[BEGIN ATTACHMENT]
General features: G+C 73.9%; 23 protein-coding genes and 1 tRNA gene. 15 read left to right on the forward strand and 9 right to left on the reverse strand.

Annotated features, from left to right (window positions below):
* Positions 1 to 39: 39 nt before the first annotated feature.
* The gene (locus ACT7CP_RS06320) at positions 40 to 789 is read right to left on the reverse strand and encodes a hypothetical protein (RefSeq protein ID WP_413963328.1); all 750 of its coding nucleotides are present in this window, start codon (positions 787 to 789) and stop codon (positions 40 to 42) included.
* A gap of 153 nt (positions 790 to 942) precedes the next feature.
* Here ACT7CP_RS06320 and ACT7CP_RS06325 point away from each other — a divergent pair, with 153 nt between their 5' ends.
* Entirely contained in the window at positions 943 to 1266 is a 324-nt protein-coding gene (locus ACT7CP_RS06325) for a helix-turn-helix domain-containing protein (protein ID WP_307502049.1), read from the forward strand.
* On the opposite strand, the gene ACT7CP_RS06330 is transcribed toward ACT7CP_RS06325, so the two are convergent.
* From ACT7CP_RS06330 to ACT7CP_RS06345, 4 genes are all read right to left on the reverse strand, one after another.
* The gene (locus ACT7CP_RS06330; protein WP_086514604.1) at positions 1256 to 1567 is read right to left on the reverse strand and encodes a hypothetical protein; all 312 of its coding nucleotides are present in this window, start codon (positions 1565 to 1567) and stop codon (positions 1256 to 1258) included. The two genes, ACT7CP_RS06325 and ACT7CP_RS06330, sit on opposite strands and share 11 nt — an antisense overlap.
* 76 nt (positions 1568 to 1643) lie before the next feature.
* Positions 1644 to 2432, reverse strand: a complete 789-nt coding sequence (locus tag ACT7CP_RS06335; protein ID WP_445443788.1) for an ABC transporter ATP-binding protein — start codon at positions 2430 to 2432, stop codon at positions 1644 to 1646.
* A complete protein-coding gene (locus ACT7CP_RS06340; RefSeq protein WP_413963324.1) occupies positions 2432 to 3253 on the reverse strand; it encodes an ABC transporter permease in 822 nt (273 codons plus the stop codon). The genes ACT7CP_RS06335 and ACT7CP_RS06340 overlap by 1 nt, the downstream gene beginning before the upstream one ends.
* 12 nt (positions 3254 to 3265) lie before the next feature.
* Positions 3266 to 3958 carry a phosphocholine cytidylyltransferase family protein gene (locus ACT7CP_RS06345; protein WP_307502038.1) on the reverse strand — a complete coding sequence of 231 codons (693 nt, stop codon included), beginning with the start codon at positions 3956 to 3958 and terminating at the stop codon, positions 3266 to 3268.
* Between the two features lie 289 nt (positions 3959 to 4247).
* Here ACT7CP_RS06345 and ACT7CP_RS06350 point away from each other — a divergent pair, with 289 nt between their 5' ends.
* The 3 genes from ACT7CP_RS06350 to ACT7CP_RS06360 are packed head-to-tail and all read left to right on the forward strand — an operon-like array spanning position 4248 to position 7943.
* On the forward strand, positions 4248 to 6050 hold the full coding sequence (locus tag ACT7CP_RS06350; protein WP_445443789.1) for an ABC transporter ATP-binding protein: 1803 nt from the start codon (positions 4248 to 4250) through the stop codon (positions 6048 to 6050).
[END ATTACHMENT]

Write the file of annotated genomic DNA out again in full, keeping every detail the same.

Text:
General features: G+C 73.9%; 23 protein-coding genes and 1 tRNA gene. 15 read left to right on the forward strand and 9 right to left on the reverse strand.

Annotated features, from left to right (window positions below):
* Positions 1 to 39: 39 nt before the first annotated feature.
* The gene (locus ACT7CP_RS06320) at positions 40 to 789 is read right to left on the reverse strand and encodes a hypothetical protein (RefSeq protein ID WP_413963328.1); all 750 of its coding nucleotides are present in this window, start codon (positions 787 to 789) and stop codon (positions 40 to 42) included.
* A gap of 153 nt (positions 790 to 942) precedes the next feature.
* Here ACT7CP_RS06320 and ACT7CP_RS06325 point away from each other — a divergent pair, with 153 nt between their 5' ends.
* Entirely contained in the window at positions 943 to 1266 is a 324-nt protein-coding gene (locus ACT7CP_RS06325) for a helix-turn-helix domain-containing protein (protein ID WP_307502049.1), read from the forward strand.
* On the opposite strand, the gene ACT7CP_RS06330 is transcribed toward ACT7CP_RS06325, so the two are convergent.
* From ACT7CP_RS06330 to ACT7CP_RS06345, 4 genes are all read right to left on the reverse strand, one after another.
* The gene (locus ACT7CP_RS06330; protein WP_086514604.1) at positions 1256 to 1567 is read right to left on the reverse strand and encodes a hypothetical protein; all 312 of its coding nucleotides are present in this window, start codon (positions 1565 to 1567) and stop codon (positions 1256 to 1258) included. The two genes, ACT7CP_RS06325 and ACT7CP_RS06330, sit on opposite strands and share 11 nt — an antisense overlap.
* 76 nt (positions 1568 to 1643) lie before the next feature.
* Positions 1644 to 2432, reverse strand: a complete 789-nt coding sequence (locus tag ACT7CP_RS06335; protein ID WP_445443788.1) for an ABC transporter ATP-binding protein — start codon at positions 2430 to 2432, stop codon at positions 1644 to 1646.
* A complete protein-coding gene (locus ACT7CP_RS06340; RefSeq protein WP_413963324.1) occupies positions 2432 to 3253 on the reverse strand; it encodes an ABC transporter permease in 822 nt (273 codons plus the stop codon). The genes ACT7CP_RS06335 and ACT7CP_RS06340 overlap by 1 nt, the downstream gene beginning before the upstream one ends.
* 12 nt (positions 3254 to 3265) lie before the next feature.
* Positions 3266 to 3958 carry a phosphocholine cytidylyltransferase family protein gene (locus ACT7CP_RS06345; protein WP_307502038.1) on the reverse strand — a complete coding sequence of 231 codons (693 nt, stop codon included), beginning with the start codon at positions 3956 to 3958 and terminating at the stop codon, positions 3266 to 3268.
* Between the two features lie 289 nt (positions 3959 to 4247).
* Here ACT7CP_RS06345 and ACT7CP_RS06350 point away from each other — a divergent pair, with 289 nt between their 5' ends.
* The 3 genes from ACT7CP_RS06350 to ACT7CP_RS06360 are packed head-to-tail and all read left to right on the forward strand — an operon-like array spanning position 4248 to position 7943.
* On the forward strand, positions 4248 to 6050 hold the full coding sequence (locus tag ACT7CP_RS06350; protein WP_445443789.1) for an ABC transporter ATP-binding protein: 1803 nt from the start codon (positions 4248 to 4250) through the stop codon (positions 6048 to 6050).